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Those looking for solitude will find it in droves. This is the only forest in California without a paved road or highway going through it. That should give you some idea of its rugged Read more...
Those looking for solitude will find it in droves. This is the only forest in California without a paved road or highway going through it. That should give you some idea of its rugged nature.
Backpackers will delight in the wide-open meadows and waterfalls of Snow Mountain Wilderness. Water is scarce around here, so be sure to pack in extra. If trails aren’t your thing, go full cross-country in the Sanhedrin Wilderness.
Camping is easy to come by with plenty of developed campgrounds and dispersed sites to choose from. Even though it’s a National Forest, be sure to keep your dog leashed in the developed campgrounds.
Anglers can fish the abundant trout in the streams or catch bass in Lake Pillsbury. Off-roaders will find a bounty of dirt roads to ride in the Knoxville Wildlife Area.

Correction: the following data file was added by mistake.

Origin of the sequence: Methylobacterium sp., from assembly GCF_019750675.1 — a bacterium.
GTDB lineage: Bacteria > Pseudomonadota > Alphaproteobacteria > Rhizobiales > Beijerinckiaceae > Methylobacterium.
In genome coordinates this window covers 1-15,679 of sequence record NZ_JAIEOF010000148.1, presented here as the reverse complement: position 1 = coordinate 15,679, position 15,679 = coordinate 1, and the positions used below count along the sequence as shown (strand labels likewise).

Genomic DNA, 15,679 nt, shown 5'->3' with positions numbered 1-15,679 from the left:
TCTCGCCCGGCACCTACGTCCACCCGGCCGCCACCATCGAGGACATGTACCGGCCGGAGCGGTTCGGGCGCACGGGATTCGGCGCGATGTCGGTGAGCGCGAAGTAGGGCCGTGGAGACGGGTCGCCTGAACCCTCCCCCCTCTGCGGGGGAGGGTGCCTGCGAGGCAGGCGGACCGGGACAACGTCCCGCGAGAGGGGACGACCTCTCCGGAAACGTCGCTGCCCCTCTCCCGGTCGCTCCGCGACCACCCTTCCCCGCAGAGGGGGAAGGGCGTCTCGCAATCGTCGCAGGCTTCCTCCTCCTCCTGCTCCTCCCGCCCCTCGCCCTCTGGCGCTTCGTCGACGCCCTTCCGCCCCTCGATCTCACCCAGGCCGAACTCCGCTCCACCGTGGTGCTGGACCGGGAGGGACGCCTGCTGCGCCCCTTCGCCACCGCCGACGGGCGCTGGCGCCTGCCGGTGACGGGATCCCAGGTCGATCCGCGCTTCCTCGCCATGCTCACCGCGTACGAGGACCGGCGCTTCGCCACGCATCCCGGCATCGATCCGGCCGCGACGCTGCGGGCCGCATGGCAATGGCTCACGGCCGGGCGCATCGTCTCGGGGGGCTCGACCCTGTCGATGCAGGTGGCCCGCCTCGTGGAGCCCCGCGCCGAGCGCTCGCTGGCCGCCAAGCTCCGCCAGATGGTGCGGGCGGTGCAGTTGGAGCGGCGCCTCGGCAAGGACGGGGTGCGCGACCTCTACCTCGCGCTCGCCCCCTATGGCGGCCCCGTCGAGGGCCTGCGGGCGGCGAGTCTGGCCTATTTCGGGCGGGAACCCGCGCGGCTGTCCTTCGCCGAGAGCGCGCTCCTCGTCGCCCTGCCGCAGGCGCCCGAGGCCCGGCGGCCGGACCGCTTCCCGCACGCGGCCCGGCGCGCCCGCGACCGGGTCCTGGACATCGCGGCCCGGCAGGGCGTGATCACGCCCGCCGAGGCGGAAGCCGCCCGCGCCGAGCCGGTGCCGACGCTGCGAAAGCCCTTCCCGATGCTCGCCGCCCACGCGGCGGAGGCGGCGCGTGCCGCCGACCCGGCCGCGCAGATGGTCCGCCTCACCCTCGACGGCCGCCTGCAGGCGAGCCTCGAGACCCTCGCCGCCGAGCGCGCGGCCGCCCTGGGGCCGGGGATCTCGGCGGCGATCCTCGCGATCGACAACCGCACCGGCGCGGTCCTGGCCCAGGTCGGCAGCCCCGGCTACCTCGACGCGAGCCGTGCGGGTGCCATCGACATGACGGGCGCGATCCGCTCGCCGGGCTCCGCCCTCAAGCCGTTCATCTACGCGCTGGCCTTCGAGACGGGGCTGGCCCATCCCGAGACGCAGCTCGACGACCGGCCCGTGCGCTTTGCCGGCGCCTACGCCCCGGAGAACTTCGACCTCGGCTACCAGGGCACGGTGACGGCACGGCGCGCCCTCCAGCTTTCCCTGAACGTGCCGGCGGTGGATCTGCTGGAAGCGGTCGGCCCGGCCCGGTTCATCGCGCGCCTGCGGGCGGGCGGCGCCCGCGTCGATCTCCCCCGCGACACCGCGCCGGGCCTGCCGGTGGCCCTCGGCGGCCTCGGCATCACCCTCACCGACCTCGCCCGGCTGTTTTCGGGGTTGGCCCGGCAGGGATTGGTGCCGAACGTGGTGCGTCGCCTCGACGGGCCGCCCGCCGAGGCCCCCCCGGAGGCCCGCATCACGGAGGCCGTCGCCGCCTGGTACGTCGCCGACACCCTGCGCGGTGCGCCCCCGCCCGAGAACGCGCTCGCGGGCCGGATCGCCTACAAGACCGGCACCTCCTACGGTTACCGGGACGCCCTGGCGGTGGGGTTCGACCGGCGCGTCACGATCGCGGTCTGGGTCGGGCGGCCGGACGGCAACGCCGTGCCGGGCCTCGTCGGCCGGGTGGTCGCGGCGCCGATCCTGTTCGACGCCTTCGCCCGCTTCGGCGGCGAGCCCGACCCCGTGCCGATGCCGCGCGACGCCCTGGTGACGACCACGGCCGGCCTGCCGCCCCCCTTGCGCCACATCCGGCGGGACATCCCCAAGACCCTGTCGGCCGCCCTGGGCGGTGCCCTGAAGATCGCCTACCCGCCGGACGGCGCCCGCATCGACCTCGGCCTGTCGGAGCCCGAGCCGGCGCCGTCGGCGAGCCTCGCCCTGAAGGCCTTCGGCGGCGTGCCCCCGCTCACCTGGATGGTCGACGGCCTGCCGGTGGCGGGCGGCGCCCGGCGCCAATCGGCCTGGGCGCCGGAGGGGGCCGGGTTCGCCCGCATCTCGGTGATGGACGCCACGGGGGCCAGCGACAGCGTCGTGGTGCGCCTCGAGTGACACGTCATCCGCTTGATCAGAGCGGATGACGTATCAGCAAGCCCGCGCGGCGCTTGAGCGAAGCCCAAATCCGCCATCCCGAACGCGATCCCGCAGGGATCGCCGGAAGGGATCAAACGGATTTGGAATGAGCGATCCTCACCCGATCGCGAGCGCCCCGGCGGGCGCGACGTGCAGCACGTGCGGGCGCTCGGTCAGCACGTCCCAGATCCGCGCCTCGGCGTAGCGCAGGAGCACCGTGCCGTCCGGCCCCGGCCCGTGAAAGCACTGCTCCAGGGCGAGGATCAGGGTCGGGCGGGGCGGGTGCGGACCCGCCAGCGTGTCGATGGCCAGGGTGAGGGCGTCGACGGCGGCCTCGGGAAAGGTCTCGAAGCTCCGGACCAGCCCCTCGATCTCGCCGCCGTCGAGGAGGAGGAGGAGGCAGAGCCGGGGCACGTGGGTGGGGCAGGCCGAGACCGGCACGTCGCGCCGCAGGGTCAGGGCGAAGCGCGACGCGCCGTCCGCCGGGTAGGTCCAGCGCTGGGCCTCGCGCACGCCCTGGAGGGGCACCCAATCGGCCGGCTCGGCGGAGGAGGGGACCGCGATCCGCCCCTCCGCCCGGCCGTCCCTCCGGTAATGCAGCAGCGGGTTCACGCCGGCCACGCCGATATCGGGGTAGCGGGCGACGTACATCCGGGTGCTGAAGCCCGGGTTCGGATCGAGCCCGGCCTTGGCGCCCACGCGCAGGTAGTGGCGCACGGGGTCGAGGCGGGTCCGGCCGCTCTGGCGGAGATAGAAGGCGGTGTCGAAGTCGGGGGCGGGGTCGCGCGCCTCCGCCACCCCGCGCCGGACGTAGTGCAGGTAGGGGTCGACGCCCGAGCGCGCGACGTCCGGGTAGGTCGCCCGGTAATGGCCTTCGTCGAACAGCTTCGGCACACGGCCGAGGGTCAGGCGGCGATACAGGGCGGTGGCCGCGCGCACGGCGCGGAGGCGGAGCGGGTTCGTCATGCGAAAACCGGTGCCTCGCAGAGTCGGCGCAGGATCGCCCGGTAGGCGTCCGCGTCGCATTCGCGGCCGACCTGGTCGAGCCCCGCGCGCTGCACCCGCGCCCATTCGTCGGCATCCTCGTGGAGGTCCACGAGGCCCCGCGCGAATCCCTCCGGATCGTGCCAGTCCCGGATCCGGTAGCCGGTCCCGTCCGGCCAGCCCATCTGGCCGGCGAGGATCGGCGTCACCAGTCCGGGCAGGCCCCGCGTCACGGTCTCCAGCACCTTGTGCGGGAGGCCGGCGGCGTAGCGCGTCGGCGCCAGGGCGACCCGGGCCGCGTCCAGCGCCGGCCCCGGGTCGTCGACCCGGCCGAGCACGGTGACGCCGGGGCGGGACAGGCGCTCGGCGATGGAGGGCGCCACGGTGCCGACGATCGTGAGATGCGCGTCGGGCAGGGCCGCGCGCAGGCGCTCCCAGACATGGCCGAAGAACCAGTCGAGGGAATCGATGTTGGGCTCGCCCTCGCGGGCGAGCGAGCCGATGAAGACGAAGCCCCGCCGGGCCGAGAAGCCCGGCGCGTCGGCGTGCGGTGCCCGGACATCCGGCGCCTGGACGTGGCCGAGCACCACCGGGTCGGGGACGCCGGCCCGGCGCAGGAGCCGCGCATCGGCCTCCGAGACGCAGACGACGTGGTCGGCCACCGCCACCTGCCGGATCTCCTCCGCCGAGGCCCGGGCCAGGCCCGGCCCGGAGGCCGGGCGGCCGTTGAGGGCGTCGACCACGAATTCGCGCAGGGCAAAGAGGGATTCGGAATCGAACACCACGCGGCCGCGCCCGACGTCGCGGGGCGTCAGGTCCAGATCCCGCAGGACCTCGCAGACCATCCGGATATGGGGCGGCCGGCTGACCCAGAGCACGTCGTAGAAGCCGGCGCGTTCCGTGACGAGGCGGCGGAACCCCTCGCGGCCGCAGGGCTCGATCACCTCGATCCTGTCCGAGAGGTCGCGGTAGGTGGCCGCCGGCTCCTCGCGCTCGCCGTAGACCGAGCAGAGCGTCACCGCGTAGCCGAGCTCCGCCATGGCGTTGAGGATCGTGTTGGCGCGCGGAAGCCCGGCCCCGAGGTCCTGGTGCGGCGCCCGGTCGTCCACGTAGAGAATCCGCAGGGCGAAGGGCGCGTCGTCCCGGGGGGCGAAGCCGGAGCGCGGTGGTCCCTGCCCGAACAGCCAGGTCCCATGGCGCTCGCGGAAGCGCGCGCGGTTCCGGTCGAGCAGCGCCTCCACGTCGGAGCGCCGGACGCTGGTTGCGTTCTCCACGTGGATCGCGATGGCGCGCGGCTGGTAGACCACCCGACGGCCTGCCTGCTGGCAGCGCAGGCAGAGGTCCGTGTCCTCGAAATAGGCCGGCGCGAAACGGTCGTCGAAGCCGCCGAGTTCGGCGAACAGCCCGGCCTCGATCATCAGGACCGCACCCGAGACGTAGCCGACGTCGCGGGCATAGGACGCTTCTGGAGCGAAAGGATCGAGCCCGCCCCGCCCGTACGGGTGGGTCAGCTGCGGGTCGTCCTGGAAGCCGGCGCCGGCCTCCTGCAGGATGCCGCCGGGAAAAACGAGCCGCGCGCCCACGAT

The archaeology of the Mendo area is fascinating. There are more than 1,800 Native American sites in the forest from the Yuki, Nomlaki Wintu, Patwin Wintu, Eastern Pomo, and Northeastern Pomo. In the latter half of the nineteenth centuries miners and foresters moved in.
The minerals that attracted most people, however, were the ones dissolved in waters of the Forest's gurgling, steaming hot springs. During the early 1900's, visitors would travel many miles to soak up the supposed health benefits of baths in several resorts and spas. You can see remains of three resort hotels, mineral baths, and a bottling plant for mineral water at Bartlett Flats. Fouts Springs, Hough Springs, and Allen Springs also boasted popular resort facilities, although little evidence of their buildings remains.